Real Talk: Recycling Has Nothing to Do With Your Sexual Identity
... Or your gender. Stop. This is stupid.
Hello and welcome to another episode of Insane and Legitimately Harmful Gender Stereotypes Are Causing Real and Active Damage to Society. Today, we’re talking about people who are afraid taking care of the environment is unmanly. Yes, really.
According to Pacific Standard, recent studies suggest certain environmental efforts are widely associated with specific gender roles, with environmentalism in general being seen as “feminine” behavior. Why? Because “caring and nurturing behavior is associated with women,” and apparently that includes any behavior that isn’t directly contributing to the rapid demise of the planet. This makes sense if you think about it (no it doesn’t) because as we all know, complete and total destruction is the only true and righteous path to manhood.
While a 2016 study published in the Journal of Consumer Research confirmed that gendered attitudes tend to link pro-environment behavior to antiquated notions of femininity, a more recent study adds that a man who engages in such feminine acts of eco-consciousness also runs the risk of “lead[ing] people to wonder about [his] sexuality, and perhaps even avoid socializing with [him],” according to Pacific Standard.
In the new study, published in the journal Sex Roles, 170 participants evaluated a fictional character, named either David or Diane, based on a variety of environmentally friendly activities he or she performed. According to the paper, both characters were perceived as being more likely to have “positive feminine traits” than so-called “positive masculine traits” when they engaged in eco-conscious behaviors, such as recycling or using reusable shopping bags. Moreover, when “David” engaged in these activities, participants were reportedly “uncertain of his heterosexual identity.”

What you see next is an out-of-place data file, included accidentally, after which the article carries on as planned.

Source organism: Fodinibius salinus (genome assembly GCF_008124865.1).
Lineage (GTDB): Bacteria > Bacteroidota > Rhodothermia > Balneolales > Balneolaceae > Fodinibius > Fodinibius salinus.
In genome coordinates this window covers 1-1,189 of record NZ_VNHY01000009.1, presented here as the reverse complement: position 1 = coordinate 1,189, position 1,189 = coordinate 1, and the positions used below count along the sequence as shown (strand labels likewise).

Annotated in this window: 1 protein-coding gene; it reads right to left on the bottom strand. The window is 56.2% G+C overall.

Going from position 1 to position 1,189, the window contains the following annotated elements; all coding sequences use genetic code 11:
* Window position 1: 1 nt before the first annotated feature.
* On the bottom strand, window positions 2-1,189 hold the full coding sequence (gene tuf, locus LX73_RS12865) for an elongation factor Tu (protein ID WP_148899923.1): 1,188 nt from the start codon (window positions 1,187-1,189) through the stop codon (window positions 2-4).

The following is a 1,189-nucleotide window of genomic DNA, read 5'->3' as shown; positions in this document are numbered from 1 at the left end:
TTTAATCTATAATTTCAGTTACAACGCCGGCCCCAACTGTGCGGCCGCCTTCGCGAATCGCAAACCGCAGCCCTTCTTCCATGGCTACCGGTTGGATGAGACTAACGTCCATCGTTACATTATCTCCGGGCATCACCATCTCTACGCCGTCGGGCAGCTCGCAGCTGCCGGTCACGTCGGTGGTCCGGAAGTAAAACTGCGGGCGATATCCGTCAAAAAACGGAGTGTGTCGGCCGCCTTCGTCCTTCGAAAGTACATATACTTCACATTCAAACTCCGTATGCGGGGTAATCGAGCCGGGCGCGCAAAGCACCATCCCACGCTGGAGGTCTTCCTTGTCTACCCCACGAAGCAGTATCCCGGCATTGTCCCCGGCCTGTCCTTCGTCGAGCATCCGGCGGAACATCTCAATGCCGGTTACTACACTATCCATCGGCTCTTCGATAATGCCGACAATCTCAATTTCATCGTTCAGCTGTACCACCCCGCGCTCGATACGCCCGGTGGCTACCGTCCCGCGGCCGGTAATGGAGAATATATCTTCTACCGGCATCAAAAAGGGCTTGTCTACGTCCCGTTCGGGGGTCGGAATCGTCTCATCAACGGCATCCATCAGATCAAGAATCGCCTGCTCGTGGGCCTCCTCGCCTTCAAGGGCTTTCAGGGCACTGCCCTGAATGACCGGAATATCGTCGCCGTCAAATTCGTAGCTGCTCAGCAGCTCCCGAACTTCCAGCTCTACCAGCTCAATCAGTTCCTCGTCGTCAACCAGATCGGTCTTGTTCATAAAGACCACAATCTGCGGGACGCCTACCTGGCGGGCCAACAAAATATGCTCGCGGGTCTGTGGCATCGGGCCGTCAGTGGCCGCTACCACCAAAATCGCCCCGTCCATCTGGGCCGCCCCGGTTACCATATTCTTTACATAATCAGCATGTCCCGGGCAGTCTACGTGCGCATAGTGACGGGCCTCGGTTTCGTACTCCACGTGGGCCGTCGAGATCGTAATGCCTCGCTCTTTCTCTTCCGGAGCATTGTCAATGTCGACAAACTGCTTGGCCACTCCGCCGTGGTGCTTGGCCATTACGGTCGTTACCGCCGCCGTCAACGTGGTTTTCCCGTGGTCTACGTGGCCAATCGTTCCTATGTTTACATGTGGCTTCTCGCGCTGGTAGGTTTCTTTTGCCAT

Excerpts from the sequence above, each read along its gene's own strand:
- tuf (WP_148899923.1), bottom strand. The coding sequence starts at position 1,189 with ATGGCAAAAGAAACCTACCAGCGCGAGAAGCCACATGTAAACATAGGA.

In theory, this should make sense, considering eco-conscious behavior has absolutely nothing to do with sexuality or gender identity, so participants should have no reason to not be uncertain about David’s sexuality based on this completely irrelevant information. Of course, the fact that they specifically reported uncertainty regarding his “heterosexual identity” has entirely different implications that both reflect and reinforce a number of problematic attitudes and preconceptions regarding gender and sexuality, beginning with the fact that this response not only figures heterosexuality as the default sexual identity, but also seems to imply that any deviation from this “norm,” whether real or perceived, is inherently negative and should be avoided.
So, what’s a straight, cis man with a vested interest in not actively destroying his only habitable planet to do? Don’t worry, it turns out there are also some green behaviors that are seen as categorically “masculine,” such as caulking windows and doors and “donating to a waterfowl sportsman’s group.” Unsurprisingly, however, participants weren’t too happy to find the ladies participating in these manly activities. In a follow-up study in which participants were asked what kinds of people they would be most interested in engaging with about environmental issues, researchers found that “gender-bending women were socially avoided by men” due to men’s “discomfort engaging with a woman who is not clearly heterosexual,” which is fantastic news for queer and questioning women everywhere, but pretty bad news for the environment.
Look, there are plenty of reasons to avoid environmental responsibility. Laziness. Nihilism. Denial. An active hatred of the earth. A fully-stocked fridge of free plastic water bottles in your office kitchen. These are all bad reasons, but none of them are as bad as actively choosing to resist eco-conscious behaviors due to a fear of being associated with irrational gender stereotypes that hinge on an array of problematic mentalities including a binary conception of gender and implicit homophobia.
Anyway, recycling doesn’t make you gay. Please, the earth is dying.
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